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Tuesday, November 12, 2013

What is a Toque?

Seeing this picture got me thinking of a discussion that I had in June. We were at the trade show in Columbus to see the new yarns for fall. There were hats on display in many booths and when talking to one supplier I called it a toque. He looked at me like I had 3 heads. I repeated toque and he had a glazed look on his face. Then I remembered that toque is a Canadian term. I finally got him to understand that I was talking about the hats.

I took this from wikipedia

In Canada, toque, or tuque /ˈtk/, is the common name for a knitted winter hat, or watch cap (also called a beanie). The Canadian English term was assimilated from Canadian French tuqueToque first appeared in writing around 1870.
The fashion is said to have originated with the coureurs de bois, French and Métis fur traders, who kept their woollen nightcaps on for warmth during cold winter days. Such hats are known in other English-speaking countries by a variety of names, including beaniewatch cap or stocking cap; the terms tuque and toque are unique to Canada and northern areas of the United States close to the Canadian border.

Bough is a new pattern from Brooklyn Tweed. There is a toque and a cowl. We don't have it in the store yet. If you need to start right away it an be purchased on Ravelry...

While I was at the meetings in Vegas a few weeks ago I put my hand up and I'm now in charge of communications for the Yarn Group.
The Yarn Group is a Product Segment Group of The National NeedleArts Association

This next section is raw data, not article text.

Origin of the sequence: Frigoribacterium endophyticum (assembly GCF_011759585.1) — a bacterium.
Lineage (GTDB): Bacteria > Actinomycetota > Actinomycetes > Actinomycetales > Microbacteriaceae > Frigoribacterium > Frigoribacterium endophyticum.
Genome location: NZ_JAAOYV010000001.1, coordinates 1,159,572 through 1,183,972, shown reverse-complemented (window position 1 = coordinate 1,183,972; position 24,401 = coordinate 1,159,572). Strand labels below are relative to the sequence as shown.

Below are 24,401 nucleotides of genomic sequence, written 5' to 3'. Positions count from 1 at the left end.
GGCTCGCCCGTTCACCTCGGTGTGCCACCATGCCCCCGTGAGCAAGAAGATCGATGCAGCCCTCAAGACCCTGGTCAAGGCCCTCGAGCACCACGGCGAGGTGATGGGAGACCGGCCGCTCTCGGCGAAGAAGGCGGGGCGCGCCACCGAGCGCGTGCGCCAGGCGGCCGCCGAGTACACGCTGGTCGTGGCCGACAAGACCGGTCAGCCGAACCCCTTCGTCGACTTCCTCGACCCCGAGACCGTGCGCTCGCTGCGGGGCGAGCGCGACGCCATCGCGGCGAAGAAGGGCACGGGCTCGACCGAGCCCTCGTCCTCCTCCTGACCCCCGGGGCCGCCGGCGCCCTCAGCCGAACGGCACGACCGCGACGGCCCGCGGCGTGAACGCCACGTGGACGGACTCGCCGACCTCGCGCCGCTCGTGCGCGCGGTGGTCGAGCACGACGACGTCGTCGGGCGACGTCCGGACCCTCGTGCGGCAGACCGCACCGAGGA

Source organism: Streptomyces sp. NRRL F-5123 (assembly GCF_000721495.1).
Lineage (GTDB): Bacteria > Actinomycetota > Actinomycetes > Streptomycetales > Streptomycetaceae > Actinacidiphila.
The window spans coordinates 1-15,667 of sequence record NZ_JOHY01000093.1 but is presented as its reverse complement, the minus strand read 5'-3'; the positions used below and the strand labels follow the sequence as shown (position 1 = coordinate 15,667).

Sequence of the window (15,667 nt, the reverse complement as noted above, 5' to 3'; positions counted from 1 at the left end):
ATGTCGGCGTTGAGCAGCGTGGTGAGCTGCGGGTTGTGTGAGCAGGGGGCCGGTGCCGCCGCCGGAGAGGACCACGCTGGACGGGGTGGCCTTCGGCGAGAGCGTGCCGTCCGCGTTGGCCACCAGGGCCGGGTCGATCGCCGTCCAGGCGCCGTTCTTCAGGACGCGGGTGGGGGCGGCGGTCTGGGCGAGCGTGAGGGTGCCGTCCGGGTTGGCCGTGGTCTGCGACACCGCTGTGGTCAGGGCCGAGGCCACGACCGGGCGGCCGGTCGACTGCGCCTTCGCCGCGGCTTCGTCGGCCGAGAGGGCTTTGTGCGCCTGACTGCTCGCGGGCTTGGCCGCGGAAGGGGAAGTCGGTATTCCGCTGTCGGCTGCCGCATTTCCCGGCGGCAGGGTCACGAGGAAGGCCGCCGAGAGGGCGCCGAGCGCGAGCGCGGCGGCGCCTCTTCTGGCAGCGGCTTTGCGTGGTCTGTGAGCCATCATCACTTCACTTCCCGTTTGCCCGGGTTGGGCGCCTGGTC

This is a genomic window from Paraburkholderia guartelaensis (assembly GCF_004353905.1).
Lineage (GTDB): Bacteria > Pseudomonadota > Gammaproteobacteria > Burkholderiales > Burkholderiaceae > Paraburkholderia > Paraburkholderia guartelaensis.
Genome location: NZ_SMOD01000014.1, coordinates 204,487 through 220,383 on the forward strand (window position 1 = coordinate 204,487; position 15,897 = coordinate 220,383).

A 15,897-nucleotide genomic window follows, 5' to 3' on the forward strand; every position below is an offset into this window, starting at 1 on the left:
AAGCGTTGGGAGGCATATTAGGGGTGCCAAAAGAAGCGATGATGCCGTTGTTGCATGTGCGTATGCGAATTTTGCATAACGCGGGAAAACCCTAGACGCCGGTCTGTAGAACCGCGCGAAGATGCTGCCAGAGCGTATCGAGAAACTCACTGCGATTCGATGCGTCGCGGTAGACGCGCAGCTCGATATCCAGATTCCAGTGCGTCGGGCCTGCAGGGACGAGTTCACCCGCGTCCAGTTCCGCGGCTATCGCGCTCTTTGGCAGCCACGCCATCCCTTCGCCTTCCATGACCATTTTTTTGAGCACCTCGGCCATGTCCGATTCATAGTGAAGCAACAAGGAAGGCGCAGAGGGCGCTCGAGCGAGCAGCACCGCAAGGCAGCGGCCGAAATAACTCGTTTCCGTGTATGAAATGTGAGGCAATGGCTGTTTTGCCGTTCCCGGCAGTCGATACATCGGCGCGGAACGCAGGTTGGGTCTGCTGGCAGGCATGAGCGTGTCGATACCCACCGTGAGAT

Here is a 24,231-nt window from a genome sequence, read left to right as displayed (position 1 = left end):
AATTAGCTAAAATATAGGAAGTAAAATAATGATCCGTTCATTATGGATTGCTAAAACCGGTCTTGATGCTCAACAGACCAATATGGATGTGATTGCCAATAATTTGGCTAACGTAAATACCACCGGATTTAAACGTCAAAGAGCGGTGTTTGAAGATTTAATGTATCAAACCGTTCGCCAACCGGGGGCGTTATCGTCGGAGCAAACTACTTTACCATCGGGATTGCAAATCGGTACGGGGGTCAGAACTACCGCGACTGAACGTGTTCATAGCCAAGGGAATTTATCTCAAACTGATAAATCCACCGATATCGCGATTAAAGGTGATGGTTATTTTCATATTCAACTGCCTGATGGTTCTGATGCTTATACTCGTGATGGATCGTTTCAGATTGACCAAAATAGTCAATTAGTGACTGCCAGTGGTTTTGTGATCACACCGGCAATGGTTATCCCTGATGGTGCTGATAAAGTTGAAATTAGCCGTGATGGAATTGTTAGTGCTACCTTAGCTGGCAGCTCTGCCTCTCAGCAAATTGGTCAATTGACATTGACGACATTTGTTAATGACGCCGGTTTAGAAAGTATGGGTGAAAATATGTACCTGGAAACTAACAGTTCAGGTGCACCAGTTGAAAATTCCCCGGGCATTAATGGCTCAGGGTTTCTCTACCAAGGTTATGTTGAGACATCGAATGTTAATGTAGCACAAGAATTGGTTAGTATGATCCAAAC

We are the people behind the independent yarn industry: store owners, fashion designers, yarn designers and distributors, book and magazine publishers, product manufacturers and their representatives and teachers.
We all work together to bring new products, new ideas, new fashions and new stitches to the knitting and crocheting community around the world. We do this through trade shows, events, television appearances, books, magazines and retail stores.
I've written my first newsletter which will be going out next week. We've resurrected the Yarn Group Facebook page. Please like us.  I will be writing blog posts and newsletters and doing social media. It is going to cut a bit into my knitting time but I'm happy to get more involved in the yarn industry.

I stopped writing to watch Big Break and actually picked up my knitting. Here is Windward. 70 rows to go. Rows that are getting shorter and shorter which is a good thing. Here are a few pictures. It's not the easiest scarf to display without a mannequin.



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